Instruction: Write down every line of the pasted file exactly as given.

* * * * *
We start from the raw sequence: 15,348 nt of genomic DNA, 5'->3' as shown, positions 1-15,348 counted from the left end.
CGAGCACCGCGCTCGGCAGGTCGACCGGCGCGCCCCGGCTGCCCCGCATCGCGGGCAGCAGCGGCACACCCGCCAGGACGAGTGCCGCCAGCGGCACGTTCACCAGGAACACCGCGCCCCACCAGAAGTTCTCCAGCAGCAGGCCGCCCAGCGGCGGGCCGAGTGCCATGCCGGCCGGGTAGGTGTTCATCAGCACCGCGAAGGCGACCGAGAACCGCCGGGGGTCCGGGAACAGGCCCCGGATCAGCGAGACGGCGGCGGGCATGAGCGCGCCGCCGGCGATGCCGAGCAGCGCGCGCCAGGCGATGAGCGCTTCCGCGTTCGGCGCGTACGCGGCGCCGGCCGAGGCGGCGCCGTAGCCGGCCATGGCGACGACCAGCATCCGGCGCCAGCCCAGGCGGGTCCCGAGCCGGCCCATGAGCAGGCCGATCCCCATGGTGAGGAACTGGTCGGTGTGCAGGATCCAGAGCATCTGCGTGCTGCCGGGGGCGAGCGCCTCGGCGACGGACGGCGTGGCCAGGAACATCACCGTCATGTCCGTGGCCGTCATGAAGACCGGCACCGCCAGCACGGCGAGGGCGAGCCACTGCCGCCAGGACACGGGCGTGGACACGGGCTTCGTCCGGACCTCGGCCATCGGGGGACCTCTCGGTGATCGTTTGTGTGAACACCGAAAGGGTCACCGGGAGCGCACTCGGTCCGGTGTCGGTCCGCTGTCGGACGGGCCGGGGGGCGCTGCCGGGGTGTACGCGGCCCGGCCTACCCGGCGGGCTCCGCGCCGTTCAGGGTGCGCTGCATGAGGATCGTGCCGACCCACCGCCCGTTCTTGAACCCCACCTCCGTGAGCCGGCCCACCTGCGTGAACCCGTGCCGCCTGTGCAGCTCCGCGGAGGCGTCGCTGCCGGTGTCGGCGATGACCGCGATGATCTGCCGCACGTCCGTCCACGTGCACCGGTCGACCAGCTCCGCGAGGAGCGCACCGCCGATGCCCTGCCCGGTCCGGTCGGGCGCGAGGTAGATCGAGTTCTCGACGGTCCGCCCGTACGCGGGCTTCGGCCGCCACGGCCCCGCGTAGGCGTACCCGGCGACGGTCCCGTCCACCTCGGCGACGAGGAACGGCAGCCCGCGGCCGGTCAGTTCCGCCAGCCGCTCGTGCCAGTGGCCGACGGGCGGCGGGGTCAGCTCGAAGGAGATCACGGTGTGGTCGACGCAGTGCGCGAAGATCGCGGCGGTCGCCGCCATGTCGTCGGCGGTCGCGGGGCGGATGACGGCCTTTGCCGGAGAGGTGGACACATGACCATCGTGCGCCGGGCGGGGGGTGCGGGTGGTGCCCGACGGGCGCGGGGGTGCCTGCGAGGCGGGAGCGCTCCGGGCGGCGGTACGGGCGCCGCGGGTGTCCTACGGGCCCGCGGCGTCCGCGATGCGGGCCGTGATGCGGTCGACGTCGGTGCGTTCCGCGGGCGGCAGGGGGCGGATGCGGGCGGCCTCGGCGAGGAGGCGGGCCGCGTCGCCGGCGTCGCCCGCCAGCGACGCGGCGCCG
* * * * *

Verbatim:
We start from the raw sequence: 15,348 nt of genomic DNA, 5'->3' as shown, positions 1-15,348 counted from the left end.
CGAGCACCGCGCTCGGCAGGTCGACCGGCGCGCCCCGGCTGCCCCGCATCGCGGGCAGCAGCGGCACACCCGCCAGGACGAGTGCCGCCAGCGGCACGTTCACCAGGAACACCGCGCCCCACCAGAAGTTCTCCAGCAGCAGGCCGCCCAGCGGCGGGCCGAGTGCCATGCCGGCCGGGTAGGTGTTCATCAGCACCGCGAAGGCGACCGAGAACCGCCGGGGGTCCGGGAACAGGCCCCGGATCAGCGAGACGGCGGCGGGCATGAGCGCGCCGCCGGCGATGCCGAGCAGCGCGCGCCAGGCGATGAGCGCTTCCGCGTTCGGCGCGTACGCGGCGCCGGCCGAGGCGGCGCCGTAGCCGGCCATGGCGACGACCAGCATCCGGCGCCAGCCCAGGCGGGTCCCGAGCCGGCCCATGAGCAGGCCGATCCCCATGGTGAGGAACTGGTCGGTGTGCAGGATCCAGAGCATCTGCGTGCTGCCGGGGGCGAGCGCCTCGGCGACGGACGGCGTGGCCAGGAACATCACCGTCATGTCCGTGGCCGTCATGAAGACCGGCACCGCCAGCACGGCGAGGGCGAGCCACTGCCGCCAGGACACGGGCGTGGACACGGGCTTCGTCCGGACCTCGGCCATCGGGGGACCTCTCGGTGATCGTTTGTGTGAACACCGAAAGGGTCACCGGGAGCGCACTCGGTCCGGTGTCGGTCCGCTGTCGGACGGGCCGGGGGGCGCTGCCGGGGTGTACGCGGCCCGGCCTACCCGGCGGGCTCCGCGCCGTTCAGGGTGCGCTGCATGAGGATCGTGCCGACCCACCGCCCGTTCTTGAACCCCACCTCCGTGAGCCGGCCCACCTGCGTGAACCCGTGCCGCCTGTGCAGCTCCGCGGAGGCGTCGCTGCCGGTGTCGGCGATGACCGCGATGATCTGCCGCACGTCCGTCCACGTGCACCGGTCGACCAGCTCCGCGAGGAGCGCACCGCCGATGCCCTGCCCGGTCCGGTCGGGCGCGAGGTAGATCGAGTTCTCGACGGTCCGCCCGTACGCGGGCTTCGGCCGCCACGGCCCCGCGTAGGCGTACCCGGCGACGGTCCCGTCCACCTCGGCGACGAGGAACGGCAGCCCGCGGCCGGTCAGTTCCGCCAGCCGCTCGTGCCAGTGGCCGACGGGCGGCGGGGTCAGCTCGAAGGAGATCACGGTGTGGTCGACGCAGTGCGCGAAGATCGCGGCGGTCGCCGCCATGTCGTCGGCGGTCGCGGGGCGGATGACGGCCTTTGCCGGAGAGGTGGACACATGACCATCGTGCGCCGGGCGGGGGGTGCGGGTGGTGCCCGACGGGCGCGGGGGTGCCTGCGAGGCGGGAGCGCTCCGGGCGGCGGTACGGGCGCCGCGGGTGTCCTACGGGCCCGCGGCGTCCGCGATGCGGGCCGTGATGCGGTCGACGTCGGTGCGTTCCGCGGGCGGCAGGGGGCGGATGCGGGCGGCCTCGGCGAGGAGGCGGGCCGCGTCGCCGGCGTCGCCCGCCAGCGACGCGGCGCCG